.advertise@offshoreoiljobs.co.uk

.www.offshoreoiljobs.co.uk

Category: Chemical Engineering

Overuse of agricultural chemicals on China’s small farms harms health and environment — ScienceDaily

Overuse of agricultural chemicals on China’s small farms harms health and environment: new study The size of farms in China is a key contributor to the overuse of agricultural chemicals, and as a result they may be too small to be environmentally sustainable, a new study has found. The research — conducted by a team from the Universities of Melbourne, Zhejiang, Fudan, Wuhan and Stanford — is published today in the Proceedings of the National Academy of Sciences. The study…

New technique speeds analysis of crop traits

Nebraska researchers have devised a more efficient and accurate way to scan the structural properties of plants. Credit: Yufeng Ge | Suresh Thapa | Scott Schrage A potted nine-leaf corn plant sits on a Frisbee-sized plate. The tandem begins rotating like the centerpiece atop a giant music box, three degrees per second, and after two minutes the plant has pirouetted to its original position. Another minute passes, and on a nearby screen appears a digital 3-D image in the palette…

Novel method to grow elastic diamonds — ScienceDaily

Diamonds is the strongest naturally occurring material on Earth. It is also renowned for its incomparable properties, such as high stiffness, exceptional thermal conductivity, high chemical resistance, and high optical transparency. Although these remarkable properties of diamond make it highly desirable for many scientific and technological applications, progress has been slow due to its brittleness. A recent study, affiliated with UNIST has unveiled that brittle diamonds can be bent and stretched elastically when made into ultrafine needles. This breakthrough has…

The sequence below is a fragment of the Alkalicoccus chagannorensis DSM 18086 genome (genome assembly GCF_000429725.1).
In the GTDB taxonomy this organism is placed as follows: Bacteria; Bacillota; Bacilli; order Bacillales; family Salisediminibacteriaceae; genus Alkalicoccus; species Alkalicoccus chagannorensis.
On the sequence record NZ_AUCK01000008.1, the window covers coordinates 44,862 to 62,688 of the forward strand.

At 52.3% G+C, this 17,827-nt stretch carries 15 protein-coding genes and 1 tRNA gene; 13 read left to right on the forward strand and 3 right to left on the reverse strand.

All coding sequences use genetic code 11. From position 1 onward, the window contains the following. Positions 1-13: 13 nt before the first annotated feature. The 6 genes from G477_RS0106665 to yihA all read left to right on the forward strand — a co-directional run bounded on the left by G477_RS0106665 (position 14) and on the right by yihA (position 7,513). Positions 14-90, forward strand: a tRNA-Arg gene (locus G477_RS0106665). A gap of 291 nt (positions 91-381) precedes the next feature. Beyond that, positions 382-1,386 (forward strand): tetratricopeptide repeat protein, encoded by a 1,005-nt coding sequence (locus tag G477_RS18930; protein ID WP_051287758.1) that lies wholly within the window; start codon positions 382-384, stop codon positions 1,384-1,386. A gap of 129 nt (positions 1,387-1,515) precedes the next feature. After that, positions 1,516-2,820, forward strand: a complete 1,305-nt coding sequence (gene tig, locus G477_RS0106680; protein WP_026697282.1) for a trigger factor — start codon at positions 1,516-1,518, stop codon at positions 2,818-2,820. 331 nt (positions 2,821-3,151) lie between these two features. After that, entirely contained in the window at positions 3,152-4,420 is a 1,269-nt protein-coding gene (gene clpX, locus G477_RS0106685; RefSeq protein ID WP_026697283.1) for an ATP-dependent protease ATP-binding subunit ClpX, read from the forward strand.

Drones will help investigators tackle chemical, biological and nuclear attacks

Credit: Shutterstock Researchers are making use of unarmed vehicles and robots to gather information and samples from crime or disaster scenes. Their initiative will help save lives. Risks that involve chemical, biological, radiological, nuclear and explosive (CBRNe) materials are among major safety concerns. Accidental or targeted, events caused by such agents could be hazardous to humans. They could also hinder and endanger any subsequent forensic investigations. To address the challenges involved in examining such incidents, researchers from the EU-funded…

STEM Cubs sees record-setting attendance

The 120+ students marked the highest attendance at a STEM Cubs event to date with more than 200 applications to participate. A total of 16 volunteers from Engineering and Education helped the event run smoothly. Photo by Trevor Liptak. Last weekend, Lafferre Hall played host to 120+ students for the third edition of STEM Cubs, the free engineering day camp that illustrates the importance of exploratory and experiential learning in science, technology, engineering and math for students from kindergarten through…